Time began to disappear, replaced by waves of wanting and unwanting. Wants: a pressure at my lips, my wife’s sleeping body in its curled shape beside me. In my mind I began a conversation with her. I told her that I knew what my problem was, that I had been too happy as a child and had lived my entire adulthood trying to recapture that rapture. And was I sorry for what I did? she would ask. Yes, I was sorry. As the finale of our arguments, she would often assert that I did not consider our family my real family. “You think your real life is still in India,” she would say. I knew that she didn’t speak the truth to help me see myself clearly. She told the truth to hurt me, to humiliate me in front of our children. This was the dance of our marriage, and so I would put out a hand for the waltz. “This is not a home,” I said to her during one of these fights. “This is temporary for all of us.” The fizz of beer rose in my mouth; in it, I tasted the black tongue of our arguments.

On the other makeshift stage, where the boy and his father were sitting, a shining, lilac woman crawled around the floor. At our stage, the gold woman’s eyes became a clothesline connecting to Manish. I figured she could tell he was the only one among us with money. I thought about the exchange rate, if Manish was putting exactly seventy-four rupees between the string and her skin.

“I heard you’re getting bored,” Sonali said to me.

I motioned for her to repeat herself into my ear. The speaker vibrations overpowered the melody of whatever song was playing.

“I heard you’re getting divorced.”

I told her that I was still married, that I intended to stay that way.

“Me too,” she smiled, her breath gingery and bright. She turned the diamond around from the inside of her palm and presented her left hand to me. It was a modest ring, an old-fashioned band. The setting had been popular in the nineties, thick gold with a smattering of small diamonds. My father had specialized in it back when his shop was still open: The Bridal Set. The bestseller, the winner, the one that paid the bills. When my father sold his first, we celebrated with a duty-free bottle of Moet & Chandon.

I wasn’t much of a joker, never the funny guy, but I instinctively jabbed Manish in the arm. “Congratulations, yaar,” I said. “You couldn’t buy her a better ring? This design is thirty years old.”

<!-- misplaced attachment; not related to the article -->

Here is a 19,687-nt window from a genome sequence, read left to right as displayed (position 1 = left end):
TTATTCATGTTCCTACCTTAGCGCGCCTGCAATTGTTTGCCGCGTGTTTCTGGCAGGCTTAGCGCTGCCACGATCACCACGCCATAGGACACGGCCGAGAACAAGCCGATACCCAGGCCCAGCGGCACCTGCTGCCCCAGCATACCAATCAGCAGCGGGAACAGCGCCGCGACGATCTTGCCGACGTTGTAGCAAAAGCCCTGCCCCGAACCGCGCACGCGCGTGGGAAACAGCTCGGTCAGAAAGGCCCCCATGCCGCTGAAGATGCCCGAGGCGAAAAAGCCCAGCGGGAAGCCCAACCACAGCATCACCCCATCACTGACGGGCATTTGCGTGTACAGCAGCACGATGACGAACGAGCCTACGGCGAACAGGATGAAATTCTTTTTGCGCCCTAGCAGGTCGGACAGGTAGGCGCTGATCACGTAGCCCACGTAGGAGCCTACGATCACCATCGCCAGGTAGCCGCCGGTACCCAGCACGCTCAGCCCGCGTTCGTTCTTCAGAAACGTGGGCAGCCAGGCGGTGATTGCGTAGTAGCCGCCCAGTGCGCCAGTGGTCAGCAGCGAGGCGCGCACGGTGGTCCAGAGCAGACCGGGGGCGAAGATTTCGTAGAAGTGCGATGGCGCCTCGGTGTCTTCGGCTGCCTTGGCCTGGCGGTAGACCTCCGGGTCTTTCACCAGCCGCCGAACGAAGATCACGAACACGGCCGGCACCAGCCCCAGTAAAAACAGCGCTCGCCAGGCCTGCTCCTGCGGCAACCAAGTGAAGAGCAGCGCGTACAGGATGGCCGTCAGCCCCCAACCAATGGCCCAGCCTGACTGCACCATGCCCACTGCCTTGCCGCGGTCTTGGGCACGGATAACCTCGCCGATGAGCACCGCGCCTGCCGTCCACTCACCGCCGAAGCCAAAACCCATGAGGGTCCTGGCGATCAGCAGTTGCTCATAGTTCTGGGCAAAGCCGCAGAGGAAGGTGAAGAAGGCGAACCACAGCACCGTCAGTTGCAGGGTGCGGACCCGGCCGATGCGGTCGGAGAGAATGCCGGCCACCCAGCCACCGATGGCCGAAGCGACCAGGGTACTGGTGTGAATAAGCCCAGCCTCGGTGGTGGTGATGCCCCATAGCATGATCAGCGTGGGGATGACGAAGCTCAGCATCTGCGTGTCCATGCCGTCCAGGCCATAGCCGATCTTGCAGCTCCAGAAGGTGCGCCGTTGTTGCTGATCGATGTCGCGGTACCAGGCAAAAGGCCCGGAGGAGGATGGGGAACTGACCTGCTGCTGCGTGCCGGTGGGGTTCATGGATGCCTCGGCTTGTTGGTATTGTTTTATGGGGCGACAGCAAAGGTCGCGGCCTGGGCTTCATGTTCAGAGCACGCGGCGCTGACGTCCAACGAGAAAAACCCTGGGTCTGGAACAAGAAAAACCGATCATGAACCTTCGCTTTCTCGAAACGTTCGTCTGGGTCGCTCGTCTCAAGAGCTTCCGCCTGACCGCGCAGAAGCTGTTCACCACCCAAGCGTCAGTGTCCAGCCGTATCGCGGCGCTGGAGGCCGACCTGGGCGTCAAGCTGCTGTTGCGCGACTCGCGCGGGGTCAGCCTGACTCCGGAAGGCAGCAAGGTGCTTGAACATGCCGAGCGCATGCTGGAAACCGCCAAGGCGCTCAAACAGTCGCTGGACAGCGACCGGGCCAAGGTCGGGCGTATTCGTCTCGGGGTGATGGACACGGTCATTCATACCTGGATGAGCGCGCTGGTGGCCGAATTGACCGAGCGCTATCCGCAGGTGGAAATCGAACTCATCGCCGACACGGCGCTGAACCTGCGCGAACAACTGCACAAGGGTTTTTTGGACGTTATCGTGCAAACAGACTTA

Manish dismissed my comment with a sharp shake of his head; he was focused on some trick the woman in gold was performing with a lollipop. Sonali put a hand on my chin. For some reason I felt that I was the one who was undressed.

“Not him!” she said. “I’m married to Rohit Shetty.”

“The real estate guy?”

She nodded.

“Isn’t he in jail?”

She looked down at her hands, her ring shining like a berry. I knew jail, I wanted to say. When you’re at the bottom you come to know all the dark places that you thought were only for other people. In fact they’re for everyone. They welcome you. You’re in them before you know it. But it wasn’t the time to talk about myself. I felt Manish’s eyes on us and when I turned to face him he took one of Sonali’s cheeks between his thumb and index finger. He kissed her with a splotch on the mouth.

I pretended to be engrossed by the woman on the pole, knowing I would not get aroused with a teenage boy in my eyeline. I watched his hand flutter to the lobe of his ear, his gaze zip between his crotch and his father, parsing out the correct behavior for a situation like this. I thought then that maybe we didn’t like ourselves very much. I tried to catch the boy’s eye so we could share something, some wave of discomfort, a shrug, and that was when Manish stood up and walked to the front of the stage. With a curled finger, he called the woman from her high place on the pole. She faced away from Manish and bent down so that she was on her hands and knees. He raised his hand to touch her, but a man’s voice erupted from the back room. “No touching!” It was the security guard from earlier. He approached the stage with a baton in hand.

“No touching?”

Sonali and I watched as Manish grabbed the woman with his right hand. She let out a shriek and it felt like a glass prism had shattered somewhere in the room. The guards rushed over to Manish and held his two limbs apart as he struggled against them. They waited for the woman in gold to have her revenge: she caught Manish by the collar and channeled her twenty-something years into a gorgeous, crystalline glob of spit. They hit him once to stop him from struggling and I, with my misplaced righteousness, stood up to help my friend. For several minutes they were on both of us, and we ended up on the ground, fighting, audibly cursing each other for our stupidity. Once the commotion flatlined, a high whistle began to sound in my ear.

Or maybe it didn’t happen like that. Maybe it was something else that bruised my ribs. But I remembered the woman’s voice, calling the guard by his first name for help. Ashwin, Ashwinder, one of those godly names.

Manish’s lower lip had swollen into a fig and Sonali kept her gaze fixed outside the window of our cab. The shifting navy screen of nighttime, copper and crystal lights. Manish asked her to take a look at his mouth. He held it to her eyes, a chubby finger pointing at the damage.

“You act like a donkey, you’re going to get treated like one,” she said.

There was a lull, sounds of traffic, a series of gated apartment buildings. I felt the faint pulsing of blood in my ear, though I was too afraid to touch it, in case I was left with a profile of mangled flesh.

“Now we do what he wants to do,” Manish said. It was an instruction to the cab driver, who turned around and looked at me.